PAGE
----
Chichester homecoming for JMW Turner’s Chichester Canal masterpiece

As Pallant House Gallery celebrates its 40th anniversary and Chichester Canal its 200th, Pallant House Gallery are delighted to bring JMW Turner’s painting of Chichester Cathedral from Chichester Canal to Chichester to be part of the Gallery’s Sussex Landscape exhibition, which opens this November.
Joseph Mallord William Turner: Chichester Canal c1828, oil paint on canvas, TateJoseph Mallord William Turner: Chichester Canal c1828, oil paint on canvas, Tate
Joseph Mallord William Turner: Chichester Canal c1828, oil paint on canvas, Tate

Sussex Landscape: Chalk, Wood and Water is the first major exhibition to celebrate Sussex as a place of inspiration for artists. Featuring more than 100 works, including paintings, drawings, photography, and sculpture by more than 50 artists, the exhibition will explore the rich lives and work of artists connected with the Sussex landscape.

Simon Martin, director of Pallant House Gallery, said: “With its iconic chalk-cliff coastline and the rolling expanse of the South Downs, Sussex has a unique sense of place and of Englishness that has been explored by artists and writers across the centuries.

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"The exhibition will chart the ways in which Sussex has served as a site of creativity, exploration, retreat and alternative lifestyles. The exhibition will begin in the 19th century with some of Britain’s greatest artists: William Blake, John Constable and JMW Turner, whose 1828 painting of Chichester canal from Hunston Junction looking towards the Cathedral returns for the first time.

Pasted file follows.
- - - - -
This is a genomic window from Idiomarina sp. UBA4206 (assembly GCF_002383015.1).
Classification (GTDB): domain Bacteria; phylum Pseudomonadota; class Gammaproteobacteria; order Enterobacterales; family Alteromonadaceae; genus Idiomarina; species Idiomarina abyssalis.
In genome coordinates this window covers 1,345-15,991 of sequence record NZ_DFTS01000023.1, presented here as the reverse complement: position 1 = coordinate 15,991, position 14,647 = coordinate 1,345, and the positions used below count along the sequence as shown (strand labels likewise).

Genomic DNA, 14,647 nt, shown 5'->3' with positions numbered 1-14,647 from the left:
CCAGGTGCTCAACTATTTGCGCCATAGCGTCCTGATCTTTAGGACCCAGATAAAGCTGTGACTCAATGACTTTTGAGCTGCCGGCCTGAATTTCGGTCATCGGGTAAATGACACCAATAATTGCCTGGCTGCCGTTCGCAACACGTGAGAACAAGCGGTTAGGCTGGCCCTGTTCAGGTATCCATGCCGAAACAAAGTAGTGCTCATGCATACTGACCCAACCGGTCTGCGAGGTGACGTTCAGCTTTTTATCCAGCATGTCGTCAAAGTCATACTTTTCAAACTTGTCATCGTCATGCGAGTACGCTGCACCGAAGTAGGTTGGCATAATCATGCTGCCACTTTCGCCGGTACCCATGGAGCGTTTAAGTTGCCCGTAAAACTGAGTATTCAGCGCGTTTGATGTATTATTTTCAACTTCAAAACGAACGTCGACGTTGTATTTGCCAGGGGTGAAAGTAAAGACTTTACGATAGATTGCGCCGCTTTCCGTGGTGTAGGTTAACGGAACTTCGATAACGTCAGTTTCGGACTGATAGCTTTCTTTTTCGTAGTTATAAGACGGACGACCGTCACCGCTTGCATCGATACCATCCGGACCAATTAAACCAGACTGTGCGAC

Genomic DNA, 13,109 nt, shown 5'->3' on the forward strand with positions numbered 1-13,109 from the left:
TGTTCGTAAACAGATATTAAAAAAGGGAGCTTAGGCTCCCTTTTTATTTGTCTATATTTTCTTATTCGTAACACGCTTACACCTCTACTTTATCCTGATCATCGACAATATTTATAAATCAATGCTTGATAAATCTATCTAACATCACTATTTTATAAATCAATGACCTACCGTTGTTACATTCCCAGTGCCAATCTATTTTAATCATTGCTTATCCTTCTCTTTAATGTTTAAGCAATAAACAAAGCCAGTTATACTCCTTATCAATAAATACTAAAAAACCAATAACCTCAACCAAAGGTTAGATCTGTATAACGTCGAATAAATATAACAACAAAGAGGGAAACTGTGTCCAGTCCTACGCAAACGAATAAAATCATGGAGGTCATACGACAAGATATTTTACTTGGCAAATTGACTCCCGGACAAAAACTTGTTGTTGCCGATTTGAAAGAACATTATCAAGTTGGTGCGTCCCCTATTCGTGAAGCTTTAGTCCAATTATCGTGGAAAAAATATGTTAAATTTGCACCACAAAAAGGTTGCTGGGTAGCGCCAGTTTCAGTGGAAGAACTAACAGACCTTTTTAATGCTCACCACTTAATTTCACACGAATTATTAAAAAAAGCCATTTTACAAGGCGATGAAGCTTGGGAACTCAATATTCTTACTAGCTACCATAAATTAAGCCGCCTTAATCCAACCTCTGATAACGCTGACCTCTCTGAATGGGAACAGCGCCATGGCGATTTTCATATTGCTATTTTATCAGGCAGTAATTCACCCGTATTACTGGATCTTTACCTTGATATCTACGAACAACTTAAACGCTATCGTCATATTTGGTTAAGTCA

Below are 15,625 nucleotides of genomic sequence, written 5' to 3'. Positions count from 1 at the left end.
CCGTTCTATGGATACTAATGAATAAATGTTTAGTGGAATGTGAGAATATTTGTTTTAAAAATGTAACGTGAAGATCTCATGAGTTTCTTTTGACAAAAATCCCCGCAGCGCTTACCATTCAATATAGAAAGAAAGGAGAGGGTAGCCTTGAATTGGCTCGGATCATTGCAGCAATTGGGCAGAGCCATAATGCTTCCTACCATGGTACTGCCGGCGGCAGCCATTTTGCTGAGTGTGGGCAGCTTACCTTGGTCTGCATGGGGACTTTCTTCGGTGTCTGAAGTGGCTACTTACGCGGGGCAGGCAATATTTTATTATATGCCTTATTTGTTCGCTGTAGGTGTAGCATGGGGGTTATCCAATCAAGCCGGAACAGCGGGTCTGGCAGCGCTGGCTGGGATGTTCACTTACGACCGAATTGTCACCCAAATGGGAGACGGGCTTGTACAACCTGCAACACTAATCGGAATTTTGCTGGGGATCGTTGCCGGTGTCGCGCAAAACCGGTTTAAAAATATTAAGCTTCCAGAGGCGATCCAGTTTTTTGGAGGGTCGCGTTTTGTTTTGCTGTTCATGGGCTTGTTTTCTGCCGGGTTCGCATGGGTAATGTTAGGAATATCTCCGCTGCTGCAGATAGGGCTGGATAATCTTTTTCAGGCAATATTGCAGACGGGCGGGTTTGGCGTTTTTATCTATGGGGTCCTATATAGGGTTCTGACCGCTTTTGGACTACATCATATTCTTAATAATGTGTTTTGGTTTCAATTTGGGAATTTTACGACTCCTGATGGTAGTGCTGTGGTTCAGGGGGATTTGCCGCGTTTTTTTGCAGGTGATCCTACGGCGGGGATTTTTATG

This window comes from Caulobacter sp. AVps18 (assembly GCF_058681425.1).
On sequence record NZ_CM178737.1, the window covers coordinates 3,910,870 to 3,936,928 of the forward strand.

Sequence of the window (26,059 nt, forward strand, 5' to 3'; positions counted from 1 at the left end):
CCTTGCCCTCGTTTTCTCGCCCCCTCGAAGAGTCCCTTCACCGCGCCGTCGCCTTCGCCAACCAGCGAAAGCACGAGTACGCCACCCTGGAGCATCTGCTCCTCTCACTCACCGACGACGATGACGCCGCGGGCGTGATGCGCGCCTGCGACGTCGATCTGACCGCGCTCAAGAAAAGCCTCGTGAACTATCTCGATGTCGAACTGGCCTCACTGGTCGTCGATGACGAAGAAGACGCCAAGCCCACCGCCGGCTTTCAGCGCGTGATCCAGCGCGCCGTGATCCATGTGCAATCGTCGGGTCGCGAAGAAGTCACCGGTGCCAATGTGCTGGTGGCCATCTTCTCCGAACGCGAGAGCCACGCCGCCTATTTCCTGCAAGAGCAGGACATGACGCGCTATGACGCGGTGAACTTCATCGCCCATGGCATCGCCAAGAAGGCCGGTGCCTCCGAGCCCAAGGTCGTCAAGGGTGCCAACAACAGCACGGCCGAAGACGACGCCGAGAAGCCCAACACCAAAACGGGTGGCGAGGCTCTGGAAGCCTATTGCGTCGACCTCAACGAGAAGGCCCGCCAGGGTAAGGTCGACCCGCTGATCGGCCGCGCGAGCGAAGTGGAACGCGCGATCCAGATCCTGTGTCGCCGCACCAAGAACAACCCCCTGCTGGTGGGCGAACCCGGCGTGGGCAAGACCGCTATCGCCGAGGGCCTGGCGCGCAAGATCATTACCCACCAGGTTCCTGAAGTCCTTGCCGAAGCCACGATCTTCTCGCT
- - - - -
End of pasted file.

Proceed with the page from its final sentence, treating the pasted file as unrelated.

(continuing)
“On loan from the Tate Gallery in London, Turner made the work on one of his regular visits to Petworth House, home of Lord Egremont, his friend and patron, who had given Turner a room to use as his studio.

"Lord Egremont had invested heavily in the Chichester Canal, constructed as part of a scheme connecting London and Portsmouth by water.

"What we know today as the Chichester Canal is part of the former Portsmouth & Arundel Canal which opened in 1822 and consisted of a 12-mile canal from Ford on the River Arun to Portsmouth Harbour. The 20th century saw a further flourishing of the arts in Sussex. It became home to numerous leading artists and writers, including Eric Ravilious, John Piper, William Nicholson, Bloomsbury Group artists Vanessa Bell and Duncan Grant, Surrealists Edward Burra and Paul Nash and abstract artists all of whose work will be on show.

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“The exhibition will also showcase different mediums, including sculpture by Andy Goldsworthy and a section on photography, with work by 20th century photographers Lee Miller, Bill Brandt, a rarely seen image by Eileen Agar and work by contemporary photographers Wolfgang Tilmans and Simon Roberts, amongst others. Bringing us to today, Pallant House Gallery has also commissioned three new works by leading contemporary artists especially for the exhibition and there will be a room dedicated to Sussex artists working in the locality today.

"As our appreciation of the importance of the landscape around us grows ever stronger and our concerns for its future mount, this exhibition considers the work of artists who have captured its beauty and power over the past 150 years.”

Sussex Landscape: Chalk, Wood and Water will open on November 12 and run until April 23 2023.